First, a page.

Me: "I locked myself out of my room again. Funny how the door slams behind you when you put your room service tray in the hallway."
Concierge: "At least you're dressed. There was this guy who was locked out in his tighty whities. Some guests lock themselves out naked. Happens all the time. We should hang robes in the hallway."
Rebecca requested pictures of New Orleans ironwork, from which she plans to devise .. yes, knitting patterns. So here is my contribution to the project, taken all over the French Quarter this afternoon.
Got into New Orleans yesterday.
It's crazy here .. today we had a location scout, and so we've driven all over the place: it's like Hurricane Aftermath 101. There are areas that were heavily storm damaged where houses were never repaired, or were gutted (wooden beams still standing, walls torn out) and never rebuilt. Some have partially collapsed roofs, or look like they've been burned, or wooden slats seem to be falling off the side of the house. Whole shopping centers, schools, churches remain empty or boarded up but somewhat structurally intact (minus the windows), atop piles of rubble. Trees that snapped in half still sit there looking trampled. Boats lie around in the most random places, where they drifted and were abandoned. Three years later!! 300,000 people left the city, driftwood where houses used to be, and never returned.
There are cryptic spray painted notations on the houses, meant to help evaluate the damage quickly when driving by (but still there!), so you'll drive through a trashed neighborhood - weird in the first place, because even in the slums here a lot of people have whole houses, and even where things are in good shape, it looks like everything is about to fall over and peel off. There's a thin line between what's inhabited and what isn't. People sit out on their front steps in these neighborhoods. So you'll drive through an area like this, where there was a total storm evacuation, and there will be these X's in spraypaint, with things written in the spaces between the lines (like the old NY hardcore symbol - remember that?) and the one on top is the date someone went in to assess (after the flood waters went down: September, October; but no year. evidently it didn't occur to anyone that no more would be done afterward) and the one on the left I couldn't figure out, maybe the crew that went in, and the number on the bottom is dead bodies found. On one I saw "O D, O A." Zeroes with lines through them (zero dead; zero alive?). And the right side is* - best guess - who or what was found alive (usually nothing, since everyone would have to have evacuated long before .. but sometimes dogs or cats). Some have a big red X sign affixed in a window: maybe slated for demolition. A few say "no demo" but don't appear as if the owner with such good intentions ever returned. *(note: see rebecca's 2nd comment for further info. on all this)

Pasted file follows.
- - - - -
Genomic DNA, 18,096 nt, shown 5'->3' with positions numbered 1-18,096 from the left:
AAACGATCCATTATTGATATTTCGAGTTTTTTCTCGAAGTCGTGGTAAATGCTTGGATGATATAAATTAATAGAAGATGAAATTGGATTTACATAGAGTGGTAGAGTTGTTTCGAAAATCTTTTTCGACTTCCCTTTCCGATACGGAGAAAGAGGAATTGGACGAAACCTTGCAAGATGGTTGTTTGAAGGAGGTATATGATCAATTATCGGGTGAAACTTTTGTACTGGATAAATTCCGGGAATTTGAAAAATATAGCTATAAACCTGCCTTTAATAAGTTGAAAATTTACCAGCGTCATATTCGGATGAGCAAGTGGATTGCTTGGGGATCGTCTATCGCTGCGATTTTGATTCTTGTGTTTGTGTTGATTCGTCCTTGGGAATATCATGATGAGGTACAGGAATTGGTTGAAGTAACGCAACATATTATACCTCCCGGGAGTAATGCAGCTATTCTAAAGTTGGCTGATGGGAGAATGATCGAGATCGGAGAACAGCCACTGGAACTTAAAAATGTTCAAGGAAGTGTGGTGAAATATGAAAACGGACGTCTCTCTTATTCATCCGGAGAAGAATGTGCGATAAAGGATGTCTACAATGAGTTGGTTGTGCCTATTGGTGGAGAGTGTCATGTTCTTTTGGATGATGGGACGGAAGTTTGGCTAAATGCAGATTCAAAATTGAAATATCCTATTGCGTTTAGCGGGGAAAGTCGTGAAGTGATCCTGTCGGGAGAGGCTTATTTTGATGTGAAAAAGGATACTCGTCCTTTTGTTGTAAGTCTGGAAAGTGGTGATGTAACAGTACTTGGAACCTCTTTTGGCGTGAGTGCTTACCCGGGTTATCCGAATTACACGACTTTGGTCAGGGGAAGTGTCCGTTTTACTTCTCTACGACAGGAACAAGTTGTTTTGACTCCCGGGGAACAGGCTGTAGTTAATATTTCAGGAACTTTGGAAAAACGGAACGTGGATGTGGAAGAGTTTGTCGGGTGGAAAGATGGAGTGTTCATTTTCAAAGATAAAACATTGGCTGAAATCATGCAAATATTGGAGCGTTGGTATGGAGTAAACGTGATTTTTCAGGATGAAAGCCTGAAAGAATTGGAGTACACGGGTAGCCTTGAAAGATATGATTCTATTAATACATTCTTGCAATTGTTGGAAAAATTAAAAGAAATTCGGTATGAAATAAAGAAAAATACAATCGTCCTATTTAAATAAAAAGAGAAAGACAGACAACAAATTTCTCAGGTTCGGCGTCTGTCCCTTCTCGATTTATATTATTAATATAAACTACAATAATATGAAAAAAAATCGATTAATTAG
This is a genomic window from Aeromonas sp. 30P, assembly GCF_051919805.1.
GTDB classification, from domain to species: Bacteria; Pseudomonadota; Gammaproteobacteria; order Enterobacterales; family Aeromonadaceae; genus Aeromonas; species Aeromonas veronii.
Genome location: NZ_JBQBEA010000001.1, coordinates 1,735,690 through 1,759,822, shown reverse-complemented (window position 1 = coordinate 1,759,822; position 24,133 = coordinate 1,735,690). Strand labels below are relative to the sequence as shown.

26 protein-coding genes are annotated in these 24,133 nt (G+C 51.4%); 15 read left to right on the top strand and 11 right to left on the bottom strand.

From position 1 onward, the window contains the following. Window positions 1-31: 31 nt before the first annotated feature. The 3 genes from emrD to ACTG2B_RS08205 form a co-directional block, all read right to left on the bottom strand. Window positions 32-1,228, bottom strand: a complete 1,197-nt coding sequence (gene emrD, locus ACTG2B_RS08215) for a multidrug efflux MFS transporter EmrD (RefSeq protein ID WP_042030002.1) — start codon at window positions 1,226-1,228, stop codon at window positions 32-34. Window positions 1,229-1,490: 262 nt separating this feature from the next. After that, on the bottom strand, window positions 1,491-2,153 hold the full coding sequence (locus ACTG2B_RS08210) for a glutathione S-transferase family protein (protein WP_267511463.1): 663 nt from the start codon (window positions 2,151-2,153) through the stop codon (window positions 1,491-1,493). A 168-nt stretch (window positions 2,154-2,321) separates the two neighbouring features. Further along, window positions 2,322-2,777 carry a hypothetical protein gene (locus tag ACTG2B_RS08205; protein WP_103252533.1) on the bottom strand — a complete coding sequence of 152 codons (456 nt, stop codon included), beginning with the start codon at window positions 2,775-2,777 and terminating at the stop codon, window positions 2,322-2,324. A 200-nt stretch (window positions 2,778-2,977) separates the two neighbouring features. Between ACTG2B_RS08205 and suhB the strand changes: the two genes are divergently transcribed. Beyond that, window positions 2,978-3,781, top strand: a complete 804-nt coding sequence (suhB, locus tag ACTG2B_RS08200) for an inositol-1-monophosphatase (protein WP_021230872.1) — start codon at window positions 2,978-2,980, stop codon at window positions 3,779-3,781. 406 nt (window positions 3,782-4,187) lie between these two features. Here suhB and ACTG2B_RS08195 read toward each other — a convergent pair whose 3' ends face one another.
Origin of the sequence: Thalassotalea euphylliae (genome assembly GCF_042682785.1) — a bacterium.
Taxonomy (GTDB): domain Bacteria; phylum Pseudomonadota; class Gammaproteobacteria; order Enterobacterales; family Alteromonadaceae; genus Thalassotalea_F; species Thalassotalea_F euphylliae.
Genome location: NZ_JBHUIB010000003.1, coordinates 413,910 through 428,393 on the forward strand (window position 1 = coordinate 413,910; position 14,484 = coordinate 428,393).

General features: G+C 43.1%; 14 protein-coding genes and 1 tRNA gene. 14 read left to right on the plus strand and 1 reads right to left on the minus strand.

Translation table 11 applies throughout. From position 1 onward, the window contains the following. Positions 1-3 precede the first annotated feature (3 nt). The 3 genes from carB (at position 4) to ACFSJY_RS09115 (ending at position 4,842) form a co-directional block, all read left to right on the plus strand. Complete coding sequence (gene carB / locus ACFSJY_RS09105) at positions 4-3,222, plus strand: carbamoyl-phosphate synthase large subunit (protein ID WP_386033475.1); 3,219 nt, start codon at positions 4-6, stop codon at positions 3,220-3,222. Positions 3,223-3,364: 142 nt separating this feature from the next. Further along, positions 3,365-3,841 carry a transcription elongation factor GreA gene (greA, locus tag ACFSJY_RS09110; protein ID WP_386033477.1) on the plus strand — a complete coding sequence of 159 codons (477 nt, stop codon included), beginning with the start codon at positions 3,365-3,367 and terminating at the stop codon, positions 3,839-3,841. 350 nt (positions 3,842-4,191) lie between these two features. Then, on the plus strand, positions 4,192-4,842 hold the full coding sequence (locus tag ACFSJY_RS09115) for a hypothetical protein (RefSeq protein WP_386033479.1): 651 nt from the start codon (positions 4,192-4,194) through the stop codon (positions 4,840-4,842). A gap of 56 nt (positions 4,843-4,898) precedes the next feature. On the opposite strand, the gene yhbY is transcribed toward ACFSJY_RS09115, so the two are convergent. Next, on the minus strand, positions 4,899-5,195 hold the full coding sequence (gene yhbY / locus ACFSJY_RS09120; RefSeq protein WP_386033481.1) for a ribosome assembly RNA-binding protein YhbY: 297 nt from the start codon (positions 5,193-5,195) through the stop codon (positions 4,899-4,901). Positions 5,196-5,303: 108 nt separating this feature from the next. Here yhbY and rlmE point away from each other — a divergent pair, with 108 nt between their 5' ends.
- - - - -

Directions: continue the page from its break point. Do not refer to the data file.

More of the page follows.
Some houses are built on stilts, a whole storey off the ground. You drive around looking at the houses that start at ground level, then the ones that start one story up, and think of both: what were they thinking?? That's not high enough! The whole city isn't high enough. Flying over it, everything looks like a flood. It's impossible to look at the city as a whole as something other than a disaster waiting to happen, and a disaster that already happened. It's absurd. Unreal. The way to forget, as with all the hideousness in life, as with global climate change and American capitalist world domination and the erosion of our civil rights, and remembrance of the Holocaust, and the knowledge that further atrocities are occurring and will occur, and the recognition that profit drives many people more than does respect for individual life (or the future of life at all .... ) is to inspect the minutia. Under a microscope, everything is beautiful.
(Well, not everything .. maybe not your lover's scalp, or the grime between the faucet handle and the porcelain around your bathroom sink, but my point is - look at everything, really every little thing. It's all you've got, when the big picture sucks. It's the little things; they go on. Little snapshots.)
We drove over the Lake Pontchartrain Causeway. Almost 24 miles! (Should've thrown my camera in the lake. The batteries pissed out on me five minutes into the location scout! But I'll be back to most of these places.) Saw alligator heads for sale near the airboat swamp tours in Lafitte.
Haven't gone anywhere for fun except Bourbon St, where tourists on second story balconies were throwing Mardi Gras beads down at people on the street. (What do those shoes mean, anyway??)
The hotel looks haunted. All the hotels look haunted!! Even in the day, little daylight gets in. But they are full of dim artificial lighting (mostly chandeliers) and have weird room divisions, too much furniture, and mirrors everywhere. The lobbies border the streets but feel like they're a mile underground. Still, better than the job I left behind: touching up black light paint for a ride at Universal, in endless identical rooms. And the underbelly of the building, en route to the supply office, was like a mine shaft, or an episode of Fraggle Rock where everyone was wearing hard hats.
Check out these table legs in the hotel lobby!
This is me reflected in the spooky elevator doors. Everywhere there is the feeling that there is something there which isn't actually there.
Rearranged the furniture in my hotel room(s = a suite!), covered up the televisions. Turned up the thermostat three degrees.
And here we go.
here's the photo of Matthew I refer to in the comments.